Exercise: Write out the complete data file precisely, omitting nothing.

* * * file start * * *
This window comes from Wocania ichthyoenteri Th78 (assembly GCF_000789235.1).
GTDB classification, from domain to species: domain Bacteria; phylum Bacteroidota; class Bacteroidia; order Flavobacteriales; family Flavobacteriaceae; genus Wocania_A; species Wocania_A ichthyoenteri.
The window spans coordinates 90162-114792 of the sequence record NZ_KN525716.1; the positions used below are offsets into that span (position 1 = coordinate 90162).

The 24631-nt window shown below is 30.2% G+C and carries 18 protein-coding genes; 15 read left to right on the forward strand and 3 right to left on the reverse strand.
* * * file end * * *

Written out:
This window comes from Wocania ichthyoenteri Th78 (assembly GCF_000789235.1).
GTDB classification, from domain to species: domain Bacteria; phylum Bacteroidota; class Bacteroidia; order Flavobacteriales; family Flavobacteriaceae; genus Wocania_A; species Wocania_A ichthyoenteri.
The window spans coordinates 90162-114792 of the sequence record NZ_KN525716.1; the positions used below are offsets into that span (position 1 = coordinate 90162).

The 24631-nt window shown below is 30.2% G+C and carries 18 protein-coding genes; 15 read left to right on the forward strand and 3 right to left on the reverse strand.